General Equilibrium and Welfare Theory
Vilfredo Pareto, born of a Genovese father and French mother, was trained as an engineer. At 45 years of age, he accepted the chair at Lausanne. Pareto's system of thought and his vision of social processes differed from Walras's, but Pareto cast his pure theory of economics in much the same mold, extending and refining Walras's general equilibrium system. Moreover, Pareto did what Walras had not been able to do: he founded a school of thought. His disciples cooperated in theoretical research, cultivated personal contacts, and defended one another in controversy. The school, reflecting Pareto's own heritage, was primarily Italian.
Two of Pareto's contributions to economics are especially noteworthy. First, he identified a situation of maximum efficiency for a society as one in which it is impossible to increase the happiness of one individual without decreasing that of someone else. Today, all the conditions specifying economic efficiency are referred to as “Pareto optimal.”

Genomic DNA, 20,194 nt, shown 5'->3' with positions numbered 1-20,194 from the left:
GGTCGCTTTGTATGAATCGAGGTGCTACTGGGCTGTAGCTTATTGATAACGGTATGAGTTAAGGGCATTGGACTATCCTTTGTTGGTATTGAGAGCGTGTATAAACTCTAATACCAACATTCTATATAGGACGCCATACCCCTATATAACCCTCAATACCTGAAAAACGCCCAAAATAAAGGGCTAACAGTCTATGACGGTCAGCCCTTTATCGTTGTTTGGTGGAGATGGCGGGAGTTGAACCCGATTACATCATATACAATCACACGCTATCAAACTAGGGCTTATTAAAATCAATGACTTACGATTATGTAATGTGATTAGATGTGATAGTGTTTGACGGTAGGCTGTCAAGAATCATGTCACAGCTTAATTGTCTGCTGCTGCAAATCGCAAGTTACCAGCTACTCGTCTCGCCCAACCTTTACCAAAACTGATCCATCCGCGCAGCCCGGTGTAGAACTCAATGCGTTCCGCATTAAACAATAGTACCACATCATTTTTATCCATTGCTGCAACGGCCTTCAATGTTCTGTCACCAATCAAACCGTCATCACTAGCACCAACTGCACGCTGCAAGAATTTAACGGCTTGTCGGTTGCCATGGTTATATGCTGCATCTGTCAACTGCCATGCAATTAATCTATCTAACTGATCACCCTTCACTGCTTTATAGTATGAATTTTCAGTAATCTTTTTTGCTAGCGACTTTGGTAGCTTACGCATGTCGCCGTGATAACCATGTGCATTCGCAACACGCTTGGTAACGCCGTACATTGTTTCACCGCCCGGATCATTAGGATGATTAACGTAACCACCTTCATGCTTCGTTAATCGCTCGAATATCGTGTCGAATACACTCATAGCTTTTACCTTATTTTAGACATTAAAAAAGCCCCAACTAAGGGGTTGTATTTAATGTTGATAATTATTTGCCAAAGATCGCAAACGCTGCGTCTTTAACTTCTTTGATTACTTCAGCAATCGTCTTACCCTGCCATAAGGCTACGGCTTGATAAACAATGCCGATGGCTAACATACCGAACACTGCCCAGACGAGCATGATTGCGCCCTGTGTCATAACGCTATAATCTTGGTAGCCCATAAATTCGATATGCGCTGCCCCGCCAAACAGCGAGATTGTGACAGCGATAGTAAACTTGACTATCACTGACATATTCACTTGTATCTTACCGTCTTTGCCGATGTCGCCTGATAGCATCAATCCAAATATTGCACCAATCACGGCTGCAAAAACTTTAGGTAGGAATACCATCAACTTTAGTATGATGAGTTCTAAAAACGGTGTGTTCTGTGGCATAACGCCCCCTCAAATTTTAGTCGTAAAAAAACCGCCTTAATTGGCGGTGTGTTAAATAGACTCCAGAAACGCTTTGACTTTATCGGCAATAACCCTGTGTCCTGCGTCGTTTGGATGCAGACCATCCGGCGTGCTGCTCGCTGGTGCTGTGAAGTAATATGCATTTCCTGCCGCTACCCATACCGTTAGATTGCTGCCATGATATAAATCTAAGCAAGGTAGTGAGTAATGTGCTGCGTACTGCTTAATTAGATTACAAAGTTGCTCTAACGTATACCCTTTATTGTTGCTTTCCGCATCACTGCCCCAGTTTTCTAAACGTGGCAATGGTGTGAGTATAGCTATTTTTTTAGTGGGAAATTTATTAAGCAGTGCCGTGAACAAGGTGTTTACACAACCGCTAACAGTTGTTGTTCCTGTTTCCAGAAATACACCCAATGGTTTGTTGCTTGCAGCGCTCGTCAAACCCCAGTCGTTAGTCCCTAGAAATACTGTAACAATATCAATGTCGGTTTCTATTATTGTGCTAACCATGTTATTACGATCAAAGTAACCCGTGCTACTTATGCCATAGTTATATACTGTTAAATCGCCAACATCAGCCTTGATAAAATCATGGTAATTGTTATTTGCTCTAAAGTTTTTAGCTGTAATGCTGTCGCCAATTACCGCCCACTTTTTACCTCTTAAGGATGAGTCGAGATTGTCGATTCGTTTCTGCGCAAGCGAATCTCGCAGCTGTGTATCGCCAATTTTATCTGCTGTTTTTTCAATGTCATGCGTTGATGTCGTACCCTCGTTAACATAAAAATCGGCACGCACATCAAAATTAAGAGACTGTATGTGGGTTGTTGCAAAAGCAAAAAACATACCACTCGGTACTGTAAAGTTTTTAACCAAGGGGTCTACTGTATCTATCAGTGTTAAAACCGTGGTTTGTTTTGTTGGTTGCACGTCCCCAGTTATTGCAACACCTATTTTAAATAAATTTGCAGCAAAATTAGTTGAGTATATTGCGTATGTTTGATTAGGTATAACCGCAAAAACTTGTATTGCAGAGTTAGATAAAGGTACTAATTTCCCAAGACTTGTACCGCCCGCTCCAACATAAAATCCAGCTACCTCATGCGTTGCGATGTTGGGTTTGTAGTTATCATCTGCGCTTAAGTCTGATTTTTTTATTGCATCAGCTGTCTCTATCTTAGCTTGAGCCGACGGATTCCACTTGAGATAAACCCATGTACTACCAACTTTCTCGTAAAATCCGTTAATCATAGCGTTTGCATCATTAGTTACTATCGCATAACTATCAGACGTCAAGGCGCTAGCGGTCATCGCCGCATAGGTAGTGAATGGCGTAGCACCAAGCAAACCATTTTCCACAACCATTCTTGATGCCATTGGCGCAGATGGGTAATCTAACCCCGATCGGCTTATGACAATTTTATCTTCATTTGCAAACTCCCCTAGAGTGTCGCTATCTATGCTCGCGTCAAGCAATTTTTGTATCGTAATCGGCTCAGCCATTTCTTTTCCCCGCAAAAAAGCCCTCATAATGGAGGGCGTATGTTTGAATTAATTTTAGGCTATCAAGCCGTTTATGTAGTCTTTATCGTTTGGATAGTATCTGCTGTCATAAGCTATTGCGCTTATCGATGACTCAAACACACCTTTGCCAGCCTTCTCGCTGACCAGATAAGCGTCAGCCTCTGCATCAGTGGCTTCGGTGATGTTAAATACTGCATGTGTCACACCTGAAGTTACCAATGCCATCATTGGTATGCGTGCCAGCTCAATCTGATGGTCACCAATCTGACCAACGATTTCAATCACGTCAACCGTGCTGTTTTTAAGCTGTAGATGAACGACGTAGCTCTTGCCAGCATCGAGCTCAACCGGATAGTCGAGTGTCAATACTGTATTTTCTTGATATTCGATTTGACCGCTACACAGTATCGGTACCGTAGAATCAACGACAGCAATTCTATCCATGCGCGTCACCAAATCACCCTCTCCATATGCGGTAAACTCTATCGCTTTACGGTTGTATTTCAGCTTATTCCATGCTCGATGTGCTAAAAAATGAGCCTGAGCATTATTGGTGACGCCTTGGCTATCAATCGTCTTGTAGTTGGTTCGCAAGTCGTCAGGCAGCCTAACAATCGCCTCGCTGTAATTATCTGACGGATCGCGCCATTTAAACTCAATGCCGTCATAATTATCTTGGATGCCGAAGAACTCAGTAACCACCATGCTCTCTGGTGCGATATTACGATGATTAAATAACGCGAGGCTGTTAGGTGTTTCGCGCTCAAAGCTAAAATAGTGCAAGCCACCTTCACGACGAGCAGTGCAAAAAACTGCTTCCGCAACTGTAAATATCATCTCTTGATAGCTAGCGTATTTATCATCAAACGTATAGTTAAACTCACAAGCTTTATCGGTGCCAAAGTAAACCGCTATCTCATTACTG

Second, Pareto proved that a state of maximum efficiency and social welfare is identical with equilibrium under pure competition. This led him to conclude that the problems in reaching a position of maximum efficiency, as well as their solutions, were the same for a collectivist economy as for an economy founded on private property.
Pareto's chief objective was to develop general equilibrium models covering the whole spectrum of social phenomena. Both he and Walras were aware that their equations could not be solved due to the lack of data and the large number of variables involved. Nevertheless, theirs was a great achievement from the standpoint of logical clarity, and the impact of their thoughts on modern economic theory ranks them both among the dozen most influential economists of all time.